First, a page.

Workers at desks in open office
Coworking spaces provide ways for both members and nonmembers to network, socialize and collaborate during the workday. — Getty Images

With the rise of remote work, more professionals are joining coworking spaces to avoid the isolation that comes from working alone. Just over 30% of today’s workforce is made up of independent contractors or freelance professionals; and that number is expected to rise to 40% by 2020. More and more individuals are leaving the traditional office environment for coffee shops, home offices and shared coworking.

Coworking offers a way to network, socialize and collaborate during the workday. Some spaces simply provide an internet connection and a place to park your laptop. The more successful ones, however, foster a vibrant community that improves a freelancer’s workday. Data from one report found that “71% of coworking members report their workspaces positively impact the ways they engage in their work.”

[Read more about choosing a coworking space]

So how can a coworking space intentionally create a community that generates that positive impact on its members’ work? Take these steps to build a community in your coworking space.

Hire a community manager

Possibly the single most valuable asset in any coworking space is the community manager. This person welcomes new members, organizes events and troubleshoots issues that arise in the space. A community manager is the physical embodiment of what the coworking space stands for: Find someone inclusive, friendly and outgoing, and you’ll attract members who respond to that energy.

Take your time in hiring a community manager to find someone with the right people skills and outlook on supporting workspace members.

Create a member wall

A member wall or online directory is a great way to help your members get to know one another. Have your community manager take a Polaroid of each new member and add it to a wall with their name, business, and interests. Some co-working spaces go so far as to add networking details or fun facts, like a member’s favorite food or birthday. Member walls help your coworking clients get familiar with their desk neighbors and new lunchmates.

There are a lot of ways to make your coworking space a hive of knowledge and resources.

Consider your physical layout

Traditional corporate offices have long been tinkering with different layouts in search of a way to improve employee morale and collaboration. Coworking spaces have a little more flexibility than traditional offices in that the space doesn’t need to accommodate an existing hierarchy of senior leaders, managers and team members. A “blended layout” of private offices, common areas and community desks provides a good balance of both collaborative areas and focus areas.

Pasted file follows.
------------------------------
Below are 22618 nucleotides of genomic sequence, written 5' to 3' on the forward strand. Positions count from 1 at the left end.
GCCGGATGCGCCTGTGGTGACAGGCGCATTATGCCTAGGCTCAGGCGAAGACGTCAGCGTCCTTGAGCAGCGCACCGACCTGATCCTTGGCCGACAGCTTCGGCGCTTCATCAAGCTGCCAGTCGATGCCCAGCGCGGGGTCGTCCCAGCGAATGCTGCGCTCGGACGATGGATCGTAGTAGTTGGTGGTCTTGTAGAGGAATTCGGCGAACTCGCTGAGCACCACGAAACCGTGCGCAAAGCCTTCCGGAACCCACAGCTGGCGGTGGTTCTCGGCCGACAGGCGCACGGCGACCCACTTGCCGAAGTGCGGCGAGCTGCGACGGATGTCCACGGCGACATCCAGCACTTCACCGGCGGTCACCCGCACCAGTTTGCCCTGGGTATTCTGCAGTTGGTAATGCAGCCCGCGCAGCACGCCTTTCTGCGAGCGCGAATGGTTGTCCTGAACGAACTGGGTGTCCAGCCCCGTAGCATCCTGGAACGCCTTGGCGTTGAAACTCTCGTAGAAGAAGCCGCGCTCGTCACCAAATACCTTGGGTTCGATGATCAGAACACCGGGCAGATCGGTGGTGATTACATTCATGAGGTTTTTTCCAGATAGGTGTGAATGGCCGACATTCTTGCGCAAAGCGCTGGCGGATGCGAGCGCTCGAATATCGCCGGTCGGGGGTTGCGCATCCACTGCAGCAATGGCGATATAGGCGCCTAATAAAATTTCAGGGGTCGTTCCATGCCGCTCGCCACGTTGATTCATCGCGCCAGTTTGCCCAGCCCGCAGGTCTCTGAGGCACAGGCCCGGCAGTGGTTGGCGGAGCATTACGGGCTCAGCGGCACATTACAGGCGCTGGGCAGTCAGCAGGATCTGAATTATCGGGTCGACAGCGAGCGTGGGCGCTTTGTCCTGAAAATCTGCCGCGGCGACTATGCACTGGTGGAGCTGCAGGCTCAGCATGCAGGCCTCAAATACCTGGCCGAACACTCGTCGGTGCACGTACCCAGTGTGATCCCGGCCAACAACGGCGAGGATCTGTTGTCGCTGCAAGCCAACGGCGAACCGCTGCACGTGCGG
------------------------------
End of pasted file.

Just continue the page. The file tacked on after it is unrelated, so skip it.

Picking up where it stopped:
One coworking space added a cafe to their workspace open to members and nonmembers. People come regularly for coffee and informal networking, and the workspace benefits from another revenue stream apart from member fees. Communal kitchens are also great places for members to connect over shared lunch. A coworking space in Canada hosts “Sexy Salad” lunches where each member brings a salad ingredient to contribute to the family-style meal, prepared and hosted in the kitchen. These areas are critical to member sharing, socializing and bonding in between work commitments.

Host events

A regular calendar of open events is an important component of any coworking space. There are a lot of ways to make your coworking space a hive of knowledge and resources. There are some formal organizations that you can invite to your space; or, if you don’t have the budget, replicate some of their ideas on a smaller scale for your members. Popular ideas include:

  • Pecha Kucha: A Pecha Kucha night invites participants to share 20 images each for 20 seconds. This is great for getting new members to know each other or for startup founders to prep their elevator pitch.
  • Lunch-and-learn: For members who don’t have a lot of time outside traditional working hours, take advantage of the lunch break to host an expert speaker, a book club, brainstorming session or member-led presentation about a topic.
  • CreativeMornings: If there are a lot of creative types at your workspace, like designers, copywriters or content creators, host a CreativeMorning. Over free breakfast, an expert in a creative field gives a short talk about what inspires them.
  • Startup Weekend: The formal organization has hosted 1,800 past events in 500 cities around the world, bringing together developers, designers, marketers and product managers to pitch ideas, form teams, build prototypes and launch their startups.

Start a community newsletter

If your coworking space is fluid, with many members coming and going throughout the day, a newsletter might be the best way to bring everyone together. Spread the word about new members, events and “who’s who” without cornering members during working hours.

Some community newsletters feature job opportunities or open positions; others will use the space to celebrate when an entrepreneur raises their next round of funding, for example. Coworking spaces tend to attract a diverse set of professionals working on unique projects and schedules. Your goal is to accommodate their needs while still being inclusive. Seek out ways to tell the story of your space in a way that makes members feel valued — no matter how frequently or infrequently they stop by.

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